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Parts Dirty Immigrant Storyteller

The Brothers From the novel I am a Dirty Immigrant

Let me tell you about some of the encounters I had with the brothers. Though not as negatively profound, there still was an attitude of “you are not one of us”. One thing I learned real quick is that if a black man dates a white woman, some black men assume she is a “brother lover” so they did everything to conquer her.

In the fall of nineteen eighty-six, The Coal Miner’s Daughter and I were standing in line at the cafeteria of the school. One of the football players, Specs I will call him, decided to “Mac” on her. I guess he thought there was no better time to try. Hell, I was standing right there, so I guess he was trying to make a fool of me because he occasionally turned to his jock buddies laughing. They wanted to teach the immigrant how it was done. The second time he turned to his friends, The Coal Miner’s Daughter handed me the tray and walked off. He stopped talking to his friends turned around with this stupid grin on his face. “What time you want me to ……….,” he asked as he turned around and stopped dead in his tracks when he realized he was talking to my chest. I could see the disappointment in his eyes when he he saw that he was not looking into the chest he wanted to. “Is seven good for you?” I asked, then blew him a kiss. His glasses almost fell off his face as laughter filled the cafeteria as his friends dogged him.

I was called every name in the book by some of these gentlemen. African booty scratcher, dirty Jamaican, starving Ethiopian – of course none of the above applied because I am a frigging Spice Islander. I was not mad about the way they treated me. I knew that people who felt like they were being oppressed usually deflected their lack of security on others; been there, done that. Now you may derive from my tone that I am a little perturbed with the brothers. Well to a certain degree I am. Where the hell were they when a white president ordered the invasion of a black nation? Did they take to the streets? Did they express solidarity? As a matter of fact the army that invaded the island was sixty percent black. Now there is a perfect example of keeping people separated by culture. The only brother that showed interest in our plight was Harry Belafonte. Thank you my friend; it was the humane thing to do.  

Categories
Parts Dirty Immigrant Storyteller

What you mean I eat Possum From the novel I am a Dirty Immigrant

I worked a lot of hours and I always worked the night shift. Thank God for Mountain Dew; I drank enough of it to fill up a bloody Olympic-size pool.  One of the places I worked was an apartment complex on Eleven Mile road. One night I was working when a rodent started screeching in the darkness.  I stepped out of the guard hut and saw two yellow eyes staring at me. It walked into the light and I thought, damn, this beast looks like something I’ve seen before. When the beast realized I was walking towards it, the bloody beast charged at me.  I turned and ran back to the hut and dove into the small window, landing on my head, my size seventeen feet sticking out the window. For a second everything went black. I dragged my feet off the window sill, my hip bouncing off the concrete floor. I stood up and looked out the window, joints cracking and head throbbing. This strange but familiar screech escaped from the beastly monster, echoing through the complex, sending chills down my spine. It stood on its hind legs looking up at me. Bloody thing looked like it was trying to climb in. I made sure the door was closed, sat in the chair and waited as the beast stood at the window most of the night, taunting me. Every time I looked out, it snarled, showing its rows of sharp teeth. The whole time I thought, “Damn, that bloody animal reminds me of home.”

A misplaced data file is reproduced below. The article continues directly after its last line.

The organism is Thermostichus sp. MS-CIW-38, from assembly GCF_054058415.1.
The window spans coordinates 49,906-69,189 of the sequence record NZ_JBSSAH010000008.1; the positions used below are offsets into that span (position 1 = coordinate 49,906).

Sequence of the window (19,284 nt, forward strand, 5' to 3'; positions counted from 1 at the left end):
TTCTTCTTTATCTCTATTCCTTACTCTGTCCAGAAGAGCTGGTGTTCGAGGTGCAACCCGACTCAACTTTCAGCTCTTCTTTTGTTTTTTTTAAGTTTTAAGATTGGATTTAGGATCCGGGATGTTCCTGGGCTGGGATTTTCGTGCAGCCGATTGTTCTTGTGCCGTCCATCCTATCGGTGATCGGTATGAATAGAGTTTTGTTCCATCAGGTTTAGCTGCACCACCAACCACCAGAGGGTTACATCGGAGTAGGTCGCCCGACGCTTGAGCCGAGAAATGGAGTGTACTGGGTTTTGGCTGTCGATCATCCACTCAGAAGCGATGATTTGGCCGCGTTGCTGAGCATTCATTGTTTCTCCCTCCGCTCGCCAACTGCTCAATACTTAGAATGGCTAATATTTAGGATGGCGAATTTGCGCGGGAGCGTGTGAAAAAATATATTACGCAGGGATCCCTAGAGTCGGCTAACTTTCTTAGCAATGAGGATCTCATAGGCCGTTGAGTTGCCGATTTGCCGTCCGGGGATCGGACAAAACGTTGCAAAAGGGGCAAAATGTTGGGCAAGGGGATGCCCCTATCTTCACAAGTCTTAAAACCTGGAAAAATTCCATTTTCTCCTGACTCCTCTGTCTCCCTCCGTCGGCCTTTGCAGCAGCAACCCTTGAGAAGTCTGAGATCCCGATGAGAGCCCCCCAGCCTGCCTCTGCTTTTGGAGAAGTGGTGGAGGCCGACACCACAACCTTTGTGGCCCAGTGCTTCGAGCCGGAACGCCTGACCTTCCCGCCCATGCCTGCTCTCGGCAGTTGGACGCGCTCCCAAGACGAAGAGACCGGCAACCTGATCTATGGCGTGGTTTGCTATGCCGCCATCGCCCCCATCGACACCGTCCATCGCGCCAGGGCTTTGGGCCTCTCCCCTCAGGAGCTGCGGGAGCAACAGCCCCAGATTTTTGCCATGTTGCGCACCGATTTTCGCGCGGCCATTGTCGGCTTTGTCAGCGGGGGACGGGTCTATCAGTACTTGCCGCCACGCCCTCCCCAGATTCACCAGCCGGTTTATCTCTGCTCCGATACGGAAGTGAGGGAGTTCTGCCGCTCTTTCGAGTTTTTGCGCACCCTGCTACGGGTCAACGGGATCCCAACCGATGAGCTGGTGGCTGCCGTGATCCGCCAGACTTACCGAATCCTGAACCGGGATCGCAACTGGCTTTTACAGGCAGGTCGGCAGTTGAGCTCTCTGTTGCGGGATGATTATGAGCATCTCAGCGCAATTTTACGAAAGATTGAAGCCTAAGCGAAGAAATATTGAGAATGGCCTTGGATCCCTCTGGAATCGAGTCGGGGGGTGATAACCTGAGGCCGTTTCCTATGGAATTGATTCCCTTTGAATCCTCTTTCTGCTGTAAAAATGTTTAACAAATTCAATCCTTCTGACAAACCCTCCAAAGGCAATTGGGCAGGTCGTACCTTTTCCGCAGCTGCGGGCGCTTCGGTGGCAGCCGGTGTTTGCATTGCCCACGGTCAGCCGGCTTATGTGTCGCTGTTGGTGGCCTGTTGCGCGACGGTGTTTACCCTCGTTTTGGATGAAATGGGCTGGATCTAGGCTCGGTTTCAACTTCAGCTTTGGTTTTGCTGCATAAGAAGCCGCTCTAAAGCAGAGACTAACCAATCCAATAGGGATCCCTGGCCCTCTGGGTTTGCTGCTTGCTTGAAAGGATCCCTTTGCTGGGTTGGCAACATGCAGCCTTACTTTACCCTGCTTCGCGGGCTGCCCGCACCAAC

The next day I told my brother about the incident. He smiled and then told me that he had seen a possum out there. That was the first time I realized that I had eaten the infernal animal. I had heard about people eating them in Kentucky and West Virginia but never realized what it was; back home we call it a Manique. Here I was laughing at rednecks for eating those nasty beasts. Here I am, a man who once feasted on the same meat. In my defense, my father had tricked me into eating the thing. I even used to go hunting them. We used to go to the woods at the back of the prison. One person would have a flash light and the others would have a Bangonet, a long bamboo spear. The person with the flashlight would shine the light into the possum’s eyes as it ran across a tree branch. We would poke at the beast with the Bangonet as another person with a burlap bag waited for the beast to fall into the bag. The point is, we are a lot alike. It is the bloody ideologies that make us believe we are different.